The School Finance category focused on eight commonly used measures of equity and spending, including areas such as per-pupil expenditures, percent of state taxable resources used on K-12 education, and the relationship between district funding and local property wealth. West Virginia received a C+ in this category. Based on Quality Counts 2011, the nation has increased its per-pupil expenditure by $666 and the top ranked state has increased its per-pupil expenditure by $728. West Virginia has only increased its per-pupil expenditure by $392. In addition, West Virginia’s per-pupil cost include an expenditure of $300 million for the unfunded past service liability of the Teachers’ Retirement System.

“Our students face many challenges that impede significant gains in achievement,” Mattern said. “The demographic changes in our state over the last decade tell a story of increasingly more of our children with physical and mental health issues, disabilities and living with the effects of poverty. During this same time span, our expenditure for public education has not increased at the same rate as the rest of the nation.”

To fully understand the role education plays throughout a lifetime, Education Week developed the Chance-for-Success Index. The index combines information from 13 indications that span from cradle to career. The Chance-for-Success category allows states to identify concerns outside of the educational structure such as family income, parental employment and parental level of education.

Noting low marks in areas such as parent education level, family income and the number of residents who have acquired a two- or four-year postsecondary degree, West Virginia received a C- in the Chance-for-Success category.

Quality Counts 2011used West Virginia’s 2009 National Assessment Education Progress (NAEP) as part of the Chance-for-Success and K-12 Achievement categories of the report. It is important to note that students took the 2009 NAEP just as more rigorous content standards were introduced into the classroom in 2008 as part of Global21.

“Research shows that any time change takes place in the educational arena at first there is a dip in achievement levels,” Mattern said. “Five years ago we recognized the urgency for change based on our NAEP scores. The need to change from a 20th century school system to a 21st century more rigorous and globally competitive school system that will provide students with the skills needed to meet or exceed national education standards was apparent.  Since that time, we, with the involvement of the education community, have made a substantial number of changes to meet the needs of today’s students.”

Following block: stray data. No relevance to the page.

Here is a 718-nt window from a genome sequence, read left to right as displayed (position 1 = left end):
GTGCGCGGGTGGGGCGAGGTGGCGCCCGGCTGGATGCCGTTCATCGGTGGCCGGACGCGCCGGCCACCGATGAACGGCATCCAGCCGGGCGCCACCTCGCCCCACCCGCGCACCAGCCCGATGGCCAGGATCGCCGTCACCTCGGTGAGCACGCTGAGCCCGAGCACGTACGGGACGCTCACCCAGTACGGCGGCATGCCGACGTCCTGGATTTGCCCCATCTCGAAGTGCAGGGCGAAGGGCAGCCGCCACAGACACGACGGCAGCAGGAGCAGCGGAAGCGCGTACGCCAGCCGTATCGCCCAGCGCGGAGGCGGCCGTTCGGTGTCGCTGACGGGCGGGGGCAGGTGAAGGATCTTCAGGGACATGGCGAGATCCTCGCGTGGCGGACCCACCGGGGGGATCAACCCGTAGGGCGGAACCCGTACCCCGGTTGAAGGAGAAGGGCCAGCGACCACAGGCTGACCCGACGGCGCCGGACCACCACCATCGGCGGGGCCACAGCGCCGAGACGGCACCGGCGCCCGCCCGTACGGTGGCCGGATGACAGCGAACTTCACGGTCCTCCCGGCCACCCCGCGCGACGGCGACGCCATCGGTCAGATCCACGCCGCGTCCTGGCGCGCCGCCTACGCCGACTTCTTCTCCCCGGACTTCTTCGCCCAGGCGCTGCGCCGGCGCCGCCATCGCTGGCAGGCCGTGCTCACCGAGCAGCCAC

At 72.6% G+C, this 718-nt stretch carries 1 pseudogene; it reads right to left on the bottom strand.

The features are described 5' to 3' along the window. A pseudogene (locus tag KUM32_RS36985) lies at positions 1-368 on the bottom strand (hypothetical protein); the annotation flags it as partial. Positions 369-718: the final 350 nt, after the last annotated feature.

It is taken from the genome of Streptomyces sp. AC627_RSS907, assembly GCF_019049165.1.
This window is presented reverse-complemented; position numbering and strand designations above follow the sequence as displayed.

These changes include:

  • Increased level of rigor of Content Standards and Objectives (CSOs)
  • Aligned curriculum with national and international standards
  • Increased graduation requirements
  • Increased availability of pre-K programs
  • Established RTI (early intervention model) to increase literacy skill success
  • Established learning skills (communication, critical thinking and personal/workplace skills) and technology skills as an integral part of the curriculum for all students
  • Established a network of electronic resources to support 21st century instruction (Learn21, Parent21 and Teach 21:
  • Redesigned assessments to align with more rigorous and relevant CSOs

Education Week is a weekly education magazine distributed nationwide.  


As one of only a few states requiring a civics class before students can graduate from high school, West Virginia is now moving to incorporate patriotism lessons within eighth grade history classes.

 The move is a joint effort of the West Virginia Department of Education and the West Virginia American Legion. The first offering is a TechSteps activity titled “Symbols of Significance,” designed to help students recognize why certain symbols are important to some.

 “We need a resurgence of patriotism to keep alive the vision our forefathers had upon which our country was founded,” Robert R. Post with the Frank B. Bartlett Post No. 7 of the American Legion said. “We need to guarantee the continued remembrance and gratitude of freedom for all future generations.” 

The program will use technology to link subject matter about American principles and ideals, patriotism and the American way of life to the classroom. Students will explore the important American principles expressed in symbols they choose to explore and create an electronic patriotic presentation using one of the following: